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Compassionate Design: Utilizing Design Thinking to Preserve Sanctity, Dignity, and Personhood When Children Die

Journal title
Pediatric quality & safety
Publication year
Grossoehme, D. H.; Mark, M. S.; Lane, B.; Rednour, A.; Thienprayoon, R.

INTRODUCTION: Greater than 70% of children who die in our institution annually die in an intensive care unit (ICU) setting. Family privacy, visitation policies, and an inability to perform religious rituals in the ICU are barriers to provide children with culturally competent, family-centered care when a child dies. The goal of this project was to profoundly understand family and staff experiences surrounding pediatric death in our institution to identify unique opportunities to design improved, novel delivery models of pediatric end of life (EOL) care. METHODS: This project utilized a structured process model based on the Vogel and Cagan's 4-phase integrated new product development process model. The 4 phases are identifying, understanding, conceptualizing, and realizing. We utilized an adaptation of this process model that relies on human-centered and design thinking methodologies in 3 phases: research, ideation, and refinement of a process or product opportunity. RESULTS: There were 2 primary results of this project: 5 process and opportunity areas to improve the EOL experience across the hospital, and a set of criteria and considerations for a dedicated EOL space. DISCUSSION: Sometimes, the best outcome we can provide for a child and their family is a peaceful, dignified death. This project utilized human-centered design to create improved process outcomes and to design a dedicated EOL space for children who die in the hospital. Offering grieving families quiet, private time with their child in a beautiful, dignified, peaceful location enables the beginning of improved bereavement outcomes for the family and staff.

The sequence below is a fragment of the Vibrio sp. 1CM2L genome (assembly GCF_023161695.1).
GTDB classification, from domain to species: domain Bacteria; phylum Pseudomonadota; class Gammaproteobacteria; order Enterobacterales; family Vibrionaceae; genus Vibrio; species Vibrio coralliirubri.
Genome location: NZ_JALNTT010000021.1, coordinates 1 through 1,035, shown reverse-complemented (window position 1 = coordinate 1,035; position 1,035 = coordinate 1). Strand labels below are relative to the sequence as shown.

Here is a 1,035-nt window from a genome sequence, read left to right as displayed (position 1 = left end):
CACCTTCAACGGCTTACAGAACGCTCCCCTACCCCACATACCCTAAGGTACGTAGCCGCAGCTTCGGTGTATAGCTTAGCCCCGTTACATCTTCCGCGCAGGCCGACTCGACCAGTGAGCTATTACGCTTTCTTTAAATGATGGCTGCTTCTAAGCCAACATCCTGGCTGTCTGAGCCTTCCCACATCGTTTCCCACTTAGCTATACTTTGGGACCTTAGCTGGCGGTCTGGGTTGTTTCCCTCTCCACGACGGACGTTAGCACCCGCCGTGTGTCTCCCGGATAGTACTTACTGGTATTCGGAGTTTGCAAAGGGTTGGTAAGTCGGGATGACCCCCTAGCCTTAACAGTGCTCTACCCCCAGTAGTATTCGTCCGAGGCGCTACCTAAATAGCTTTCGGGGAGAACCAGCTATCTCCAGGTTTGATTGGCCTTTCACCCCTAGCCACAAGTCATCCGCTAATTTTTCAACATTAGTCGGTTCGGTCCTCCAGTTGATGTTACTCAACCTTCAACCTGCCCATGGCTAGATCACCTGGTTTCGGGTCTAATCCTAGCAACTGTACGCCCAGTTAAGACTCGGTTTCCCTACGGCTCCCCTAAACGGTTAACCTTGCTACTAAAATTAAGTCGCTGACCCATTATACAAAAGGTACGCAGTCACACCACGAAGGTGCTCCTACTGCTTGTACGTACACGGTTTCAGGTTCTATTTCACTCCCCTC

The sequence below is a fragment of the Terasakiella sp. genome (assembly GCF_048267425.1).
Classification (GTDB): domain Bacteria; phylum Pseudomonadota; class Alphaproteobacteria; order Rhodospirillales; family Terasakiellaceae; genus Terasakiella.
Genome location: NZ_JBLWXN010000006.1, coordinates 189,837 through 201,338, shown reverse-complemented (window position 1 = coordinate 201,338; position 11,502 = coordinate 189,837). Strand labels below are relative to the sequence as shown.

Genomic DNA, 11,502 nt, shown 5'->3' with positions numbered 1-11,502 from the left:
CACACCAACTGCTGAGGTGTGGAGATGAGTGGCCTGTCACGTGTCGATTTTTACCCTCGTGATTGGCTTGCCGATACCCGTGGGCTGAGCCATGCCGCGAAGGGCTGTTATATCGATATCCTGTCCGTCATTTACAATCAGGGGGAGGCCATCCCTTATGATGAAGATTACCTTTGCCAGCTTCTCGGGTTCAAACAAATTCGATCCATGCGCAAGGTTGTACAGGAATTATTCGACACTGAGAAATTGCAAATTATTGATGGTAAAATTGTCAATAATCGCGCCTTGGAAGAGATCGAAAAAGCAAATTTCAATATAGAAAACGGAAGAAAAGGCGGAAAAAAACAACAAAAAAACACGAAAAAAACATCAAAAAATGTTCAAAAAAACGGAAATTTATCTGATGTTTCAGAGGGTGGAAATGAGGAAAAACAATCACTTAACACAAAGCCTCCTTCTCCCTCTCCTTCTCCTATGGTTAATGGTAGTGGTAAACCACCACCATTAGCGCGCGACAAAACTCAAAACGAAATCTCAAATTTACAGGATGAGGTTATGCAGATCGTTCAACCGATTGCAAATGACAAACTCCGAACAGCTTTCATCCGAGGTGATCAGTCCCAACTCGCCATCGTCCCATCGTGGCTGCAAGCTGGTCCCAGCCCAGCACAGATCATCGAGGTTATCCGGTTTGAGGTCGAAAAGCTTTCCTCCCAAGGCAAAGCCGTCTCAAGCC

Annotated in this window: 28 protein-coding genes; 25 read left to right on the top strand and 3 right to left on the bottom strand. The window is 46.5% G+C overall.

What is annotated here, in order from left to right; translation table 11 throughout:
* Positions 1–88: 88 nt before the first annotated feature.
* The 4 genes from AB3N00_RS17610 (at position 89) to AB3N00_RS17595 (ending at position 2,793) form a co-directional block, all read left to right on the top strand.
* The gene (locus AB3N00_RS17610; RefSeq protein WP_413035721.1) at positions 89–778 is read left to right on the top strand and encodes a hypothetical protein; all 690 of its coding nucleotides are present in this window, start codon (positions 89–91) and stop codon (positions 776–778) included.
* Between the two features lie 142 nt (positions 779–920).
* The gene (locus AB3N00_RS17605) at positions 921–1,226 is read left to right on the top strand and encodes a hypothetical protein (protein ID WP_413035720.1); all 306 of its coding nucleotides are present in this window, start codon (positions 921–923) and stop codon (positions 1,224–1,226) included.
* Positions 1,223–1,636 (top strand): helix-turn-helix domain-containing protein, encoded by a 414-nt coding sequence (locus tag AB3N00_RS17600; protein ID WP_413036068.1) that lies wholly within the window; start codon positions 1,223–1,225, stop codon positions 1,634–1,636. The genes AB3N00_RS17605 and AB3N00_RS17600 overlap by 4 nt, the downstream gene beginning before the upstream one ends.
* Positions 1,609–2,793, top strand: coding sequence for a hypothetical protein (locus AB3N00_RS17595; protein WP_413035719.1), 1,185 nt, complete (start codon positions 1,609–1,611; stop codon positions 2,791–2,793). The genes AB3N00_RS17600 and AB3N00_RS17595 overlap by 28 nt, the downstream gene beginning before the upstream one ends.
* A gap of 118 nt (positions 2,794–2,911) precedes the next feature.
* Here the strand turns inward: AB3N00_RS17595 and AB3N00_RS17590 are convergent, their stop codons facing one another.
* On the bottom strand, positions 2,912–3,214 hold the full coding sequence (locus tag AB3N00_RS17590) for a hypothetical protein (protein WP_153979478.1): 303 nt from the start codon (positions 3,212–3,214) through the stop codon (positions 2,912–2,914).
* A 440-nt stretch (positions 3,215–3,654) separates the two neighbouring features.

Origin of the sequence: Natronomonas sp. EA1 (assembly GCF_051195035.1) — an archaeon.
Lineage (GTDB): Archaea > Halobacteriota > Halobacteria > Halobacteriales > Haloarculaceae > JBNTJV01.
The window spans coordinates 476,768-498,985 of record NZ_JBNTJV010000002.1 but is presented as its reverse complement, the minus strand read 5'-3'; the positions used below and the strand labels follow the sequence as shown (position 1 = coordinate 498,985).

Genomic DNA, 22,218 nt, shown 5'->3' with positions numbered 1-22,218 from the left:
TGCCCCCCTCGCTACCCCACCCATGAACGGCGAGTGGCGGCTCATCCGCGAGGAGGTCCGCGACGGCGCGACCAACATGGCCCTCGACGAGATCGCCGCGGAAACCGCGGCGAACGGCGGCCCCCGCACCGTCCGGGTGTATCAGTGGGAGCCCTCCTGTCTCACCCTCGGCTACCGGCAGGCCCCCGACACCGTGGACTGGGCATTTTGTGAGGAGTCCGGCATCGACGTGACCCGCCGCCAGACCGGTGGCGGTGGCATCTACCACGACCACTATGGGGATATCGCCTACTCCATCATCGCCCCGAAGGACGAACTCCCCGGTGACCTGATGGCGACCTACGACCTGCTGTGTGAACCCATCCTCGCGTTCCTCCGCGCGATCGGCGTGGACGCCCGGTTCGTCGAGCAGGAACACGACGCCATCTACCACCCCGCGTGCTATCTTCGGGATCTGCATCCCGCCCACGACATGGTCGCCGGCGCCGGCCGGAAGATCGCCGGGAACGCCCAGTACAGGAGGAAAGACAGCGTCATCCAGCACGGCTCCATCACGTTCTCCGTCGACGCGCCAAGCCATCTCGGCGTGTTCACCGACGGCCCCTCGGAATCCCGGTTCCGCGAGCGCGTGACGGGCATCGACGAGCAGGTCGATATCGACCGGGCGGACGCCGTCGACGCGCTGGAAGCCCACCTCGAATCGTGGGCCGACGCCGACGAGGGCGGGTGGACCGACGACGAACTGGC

Research abstracts